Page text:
Be Kind to Your Grains!
We mill our flour fresh here at the farm with our Komo Mills. If you want to bake with flour that has the highest nutrient value and taste, go with freshly milled. Freshness is key. Once flour is milled, the protective coating is smashed to bits and some of the
sensitive insides are exposed to air, which changes everything. Some sources say that flour loses 40% of its vitamin content in the first 24 hours after milling and 85-90% after 2-3 more days. Here’s a little more in-depth science on what happens:
-Unsaturated fats in the wheat germ oxidize/go rancid.
-B Vitamins are destroyed by light and air.
-Beneficial enzymes start working and play themselves out.
-Vitamin A is diminished.
-Vitamin E, which is an antioxidant that helps to protect flour from oxidation, deteriorates once milled, especially if the conditions become moist.
The nutritional importance of using fresh milled grains for bread-making was revealed in the results of feeding studies in Germany (Bernasek, 1970). Rats were fed diets consisting of 50% flour or bread. Group 1 consumed fresh stone-ground flour. Group 2 was fed bread made with this flour. Group 3 consumed the same flour as group 1 but after 15 days of storage. Group 4 was fed bread made with the flour fed to group 3. A fifth group consumed white flour. After four generations, only the rats fed fresh stone-ground flour and those fed the bread made with it maintained their fertility. The rats in groups 3 to 5 had become infertile. Four generations for rats is believed to be equivalent to one hundred years in humans.
As part of the agricultural revolution, modern grains underwent substantive hybridization with the good intentions of increasing
production, increasing profitability and ultimately reducing the cost to the consumer. Unfortunately this was not all that was modified in the hybridization of modern grains. In selecting for yields, disease tolerance and improved storage life it is now believed that inadvertently the protein structures were changed and toxins may have been built up in the make-up of conventional grains. This in turn is suspected to be one of the reasons that so many people are becoming intolerant to wheat and why the modern grains store so long. Insects and pests are naturally repelled by these same toxins.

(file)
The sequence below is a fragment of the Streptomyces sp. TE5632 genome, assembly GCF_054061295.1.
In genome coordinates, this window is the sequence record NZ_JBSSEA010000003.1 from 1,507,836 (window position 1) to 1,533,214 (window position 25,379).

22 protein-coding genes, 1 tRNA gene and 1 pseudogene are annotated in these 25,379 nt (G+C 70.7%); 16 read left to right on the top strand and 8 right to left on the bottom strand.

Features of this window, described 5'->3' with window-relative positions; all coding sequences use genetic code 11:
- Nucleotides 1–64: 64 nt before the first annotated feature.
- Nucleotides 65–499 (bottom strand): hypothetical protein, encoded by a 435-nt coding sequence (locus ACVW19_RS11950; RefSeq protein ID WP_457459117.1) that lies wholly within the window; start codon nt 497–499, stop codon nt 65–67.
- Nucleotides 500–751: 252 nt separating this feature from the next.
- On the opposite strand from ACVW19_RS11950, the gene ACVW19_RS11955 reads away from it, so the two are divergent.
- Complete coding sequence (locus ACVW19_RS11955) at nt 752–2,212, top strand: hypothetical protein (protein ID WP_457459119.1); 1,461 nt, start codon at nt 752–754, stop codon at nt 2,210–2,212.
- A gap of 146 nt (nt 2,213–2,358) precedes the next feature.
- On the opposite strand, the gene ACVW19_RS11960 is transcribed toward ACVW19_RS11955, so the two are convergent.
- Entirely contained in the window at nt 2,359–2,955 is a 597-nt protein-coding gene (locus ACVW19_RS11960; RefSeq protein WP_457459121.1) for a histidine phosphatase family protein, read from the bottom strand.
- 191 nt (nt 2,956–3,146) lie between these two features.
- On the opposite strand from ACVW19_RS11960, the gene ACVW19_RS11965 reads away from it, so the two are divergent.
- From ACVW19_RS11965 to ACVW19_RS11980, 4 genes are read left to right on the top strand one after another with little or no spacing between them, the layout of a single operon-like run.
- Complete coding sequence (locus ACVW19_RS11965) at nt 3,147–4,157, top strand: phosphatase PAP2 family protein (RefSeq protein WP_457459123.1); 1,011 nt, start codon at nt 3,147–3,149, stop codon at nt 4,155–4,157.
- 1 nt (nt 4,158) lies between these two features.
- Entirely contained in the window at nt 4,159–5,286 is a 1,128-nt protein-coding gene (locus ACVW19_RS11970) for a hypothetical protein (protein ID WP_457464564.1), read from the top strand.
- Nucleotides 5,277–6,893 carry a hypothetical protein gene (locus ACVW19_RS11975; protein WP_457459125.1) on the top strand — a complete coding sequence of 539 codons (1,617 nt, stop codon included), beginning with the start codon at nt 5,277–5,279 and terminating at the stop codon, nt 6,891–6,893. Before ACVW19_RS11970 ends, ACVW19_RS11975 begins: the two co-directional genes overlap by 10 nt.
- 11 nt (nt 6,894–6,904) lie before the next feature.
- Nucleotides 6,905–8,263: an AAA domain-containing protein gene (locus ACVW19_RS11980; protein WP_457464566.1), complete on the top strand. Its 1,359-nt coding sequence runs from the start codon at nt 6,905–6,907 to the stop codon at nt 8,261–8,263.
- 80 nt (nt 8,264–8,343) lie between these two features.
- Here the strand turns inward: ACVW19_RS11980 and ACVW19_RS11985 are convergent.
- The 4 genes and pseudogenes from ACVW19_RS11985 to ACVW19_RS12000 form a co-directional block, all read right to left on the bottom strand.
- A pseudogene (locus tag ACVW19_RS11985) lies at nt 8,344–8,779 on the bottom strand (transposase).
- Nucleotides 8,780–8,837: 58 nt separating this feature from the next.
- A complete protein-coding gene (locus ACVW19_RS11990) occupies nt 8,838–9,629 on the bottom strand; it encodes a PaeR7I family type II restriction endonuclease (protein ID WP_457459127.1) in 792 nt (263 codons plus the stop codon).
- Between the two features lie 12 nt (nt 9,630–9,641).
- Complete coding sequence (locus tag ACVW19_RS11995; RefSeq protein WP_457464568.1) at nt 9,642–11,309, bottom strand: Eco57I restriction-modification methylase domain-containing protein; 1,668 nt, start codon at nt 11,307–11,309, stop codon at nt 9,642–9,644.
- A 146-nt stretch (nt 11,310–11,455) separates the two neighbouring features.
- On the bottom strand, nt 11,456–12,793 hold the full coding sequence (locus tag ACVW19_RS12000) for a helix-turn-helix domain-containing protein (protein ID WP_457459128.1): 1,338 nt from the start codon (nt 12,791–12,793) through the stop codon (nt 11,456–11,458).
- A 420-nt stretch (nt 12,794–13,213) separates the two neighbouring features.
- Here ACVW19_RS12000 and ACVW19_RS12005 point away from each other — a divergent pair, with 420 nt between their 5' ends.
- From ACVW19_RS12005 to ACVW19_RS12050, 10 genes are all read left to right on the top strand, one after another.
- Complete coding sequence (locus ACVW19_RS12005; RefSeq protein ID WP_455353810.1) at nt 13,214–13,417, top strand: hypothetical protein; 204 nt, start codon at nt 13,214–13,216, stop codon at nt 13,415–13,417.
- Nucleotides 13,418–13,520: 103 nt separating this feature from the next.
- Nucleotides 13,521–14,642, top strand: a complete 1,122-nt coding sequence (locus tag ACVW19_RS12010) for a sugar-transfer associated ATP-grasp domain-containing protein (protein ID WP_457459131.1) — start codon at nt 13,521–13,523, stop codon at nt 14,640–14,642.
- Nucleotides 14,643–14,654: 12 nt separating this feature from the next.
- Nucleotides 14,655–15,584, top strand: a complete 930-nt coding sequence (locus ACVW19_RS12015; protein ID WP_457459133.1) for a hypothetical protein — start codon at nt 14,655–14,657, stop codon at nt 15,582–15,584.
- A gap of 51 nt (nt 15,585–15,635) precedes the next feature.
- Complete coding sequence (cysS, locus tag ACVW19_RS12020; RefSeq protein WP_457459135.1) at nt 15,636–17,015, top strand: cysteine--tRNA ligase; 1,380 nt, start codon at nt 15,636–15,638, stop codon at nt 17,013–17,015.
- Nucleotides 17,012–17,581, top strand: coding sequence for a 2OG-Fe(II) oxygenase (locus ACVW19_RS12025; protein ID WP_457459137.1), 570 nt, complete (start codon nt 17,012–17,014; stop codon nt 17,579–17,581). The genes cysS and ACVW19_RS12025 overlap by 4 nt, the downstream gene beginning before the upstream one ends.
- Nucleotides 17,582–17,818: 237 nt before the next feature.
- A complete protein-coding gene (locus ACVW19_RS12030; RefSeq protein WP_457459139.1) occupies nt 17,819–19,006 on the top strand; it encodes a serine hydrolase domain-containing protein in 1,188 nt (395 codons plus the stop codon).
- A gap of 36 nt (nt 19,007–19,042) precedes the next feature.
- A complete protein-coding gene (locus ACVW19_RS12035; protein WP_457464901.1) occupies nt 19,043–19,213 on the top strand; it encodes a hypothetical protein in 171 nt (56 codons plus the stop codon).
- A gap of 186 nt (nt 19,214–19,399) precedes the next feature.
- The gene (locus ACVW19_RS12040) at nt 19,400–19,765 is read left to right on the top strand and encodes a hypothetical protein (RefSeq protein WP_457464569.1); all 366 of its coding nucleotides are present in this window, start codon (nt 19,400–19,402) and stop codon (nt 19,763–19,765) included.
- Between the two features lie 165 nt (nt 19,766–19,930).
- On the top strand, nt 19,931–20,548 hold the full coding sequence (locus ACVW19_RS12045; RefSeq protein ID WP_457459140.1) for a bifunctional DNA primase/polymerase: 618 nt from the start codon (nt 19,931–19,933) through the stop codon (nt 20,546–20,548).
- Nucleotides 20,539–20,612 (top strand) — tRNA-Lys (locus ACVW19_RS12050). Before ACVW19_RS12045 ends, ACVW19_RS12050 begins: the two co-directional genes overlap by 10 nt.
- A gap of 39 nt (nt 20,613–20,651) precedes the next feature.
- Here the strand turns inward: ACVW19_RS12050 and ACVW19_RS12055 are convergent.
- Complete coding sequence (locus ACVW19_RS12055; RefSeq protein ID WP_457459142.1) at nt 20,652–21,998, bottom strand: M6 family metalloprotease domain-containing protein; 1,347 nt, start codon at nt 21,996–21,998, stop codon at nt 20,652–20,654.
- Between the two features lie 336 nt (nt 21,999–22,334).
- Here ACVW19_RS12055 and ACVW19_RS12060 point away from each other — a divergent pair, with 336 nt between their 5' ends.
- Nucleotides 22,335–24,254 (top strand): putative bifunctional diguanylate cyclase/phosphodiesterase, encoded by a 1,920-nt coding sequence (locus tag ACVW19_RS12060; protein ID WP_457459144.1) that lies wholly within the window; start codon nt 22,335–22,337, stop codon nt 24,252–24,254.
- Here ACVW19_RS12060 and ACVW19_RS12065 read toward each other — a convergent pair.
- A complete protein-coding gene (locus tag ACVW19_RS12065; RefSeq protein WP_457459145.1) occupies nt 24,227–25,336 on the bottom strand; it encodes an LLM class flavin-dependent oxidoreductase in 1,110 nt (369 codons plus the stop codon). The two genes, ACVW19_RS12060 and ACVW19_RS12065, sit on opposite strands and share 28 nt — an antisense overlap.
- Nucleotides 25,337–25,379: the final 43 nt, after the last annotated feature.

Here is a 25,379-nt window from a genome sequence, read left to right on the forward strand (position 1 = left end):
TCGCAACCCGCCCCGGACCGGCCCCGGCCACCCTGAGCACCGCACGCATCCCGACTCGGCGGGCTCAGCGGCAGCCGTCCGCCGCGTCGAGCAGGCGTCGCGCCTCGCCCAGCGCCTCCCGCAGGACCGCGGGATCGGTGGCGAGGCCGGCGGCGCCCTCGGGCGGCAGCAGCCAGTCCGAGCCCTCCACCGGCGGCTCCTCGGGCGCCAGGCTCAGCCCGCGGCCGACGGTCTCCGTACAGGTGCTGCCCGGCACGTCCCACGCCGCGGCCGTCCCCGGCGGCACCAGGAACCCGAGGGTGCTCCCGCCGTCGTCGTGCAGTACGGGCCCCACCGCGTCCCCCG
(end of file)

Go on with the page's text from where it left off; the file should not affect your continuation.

We grow grain varieties that pre-date this hybridization and the practice of industrial fertilizers, herbicides, insecticides and fungicides and high yield varieties. Old varieties, referred to as ancient and heritage varieties have been around for thousands of years
and are best suited to organic, low input agriculture. They are as nature designed them.
Our ancestors soaked or sour leavened their gluten-grains for easy digestion and highest nutrition. There are two main reasons for this
practice: break down gluten and neutralize phytic acid.
Scientists have learned that gluten in grains is very difficult for our bodies to digest. A diet high in unfermented high-gluten grains puts an enormous strain on the whole digestive mechanism. When this mechanism breaks down with age or overuse, the results take the form of: allergies, celiac disease, mental illness, chronic indigestion and candida overgrowth.
During the process of soaking and fermenting, gluten is broken down into simpler components that are more readily available for absorption.
All grains contain phytic acid in the outer layer or bran. Untreated phytic acid can combine with calcium, magnesium, copper, iron and especially zinc in the intestinal tract and block their absorption. This is why a diet high in unfermented whole grains may lead to serious mineral deficiencies and bone loss. Soaking allows enzymes and other helpful organisms to break down and neutralize the phytic acid.
Don't treat your bread as loners!
Fat-soluble vitamins A and D found in animal fats like raw butter, lard and cream help us absorb calcium, phosphorus, iron, B vitamins and the many other vitamins that grains provide. Sourdough whole grain bread with raw butter or whole cheese is a combination that contributes to optimal health.
-Bernasek, 5th World Congress on Breads and cereals, Dresden, 1970. (cited in Aubert, 1989).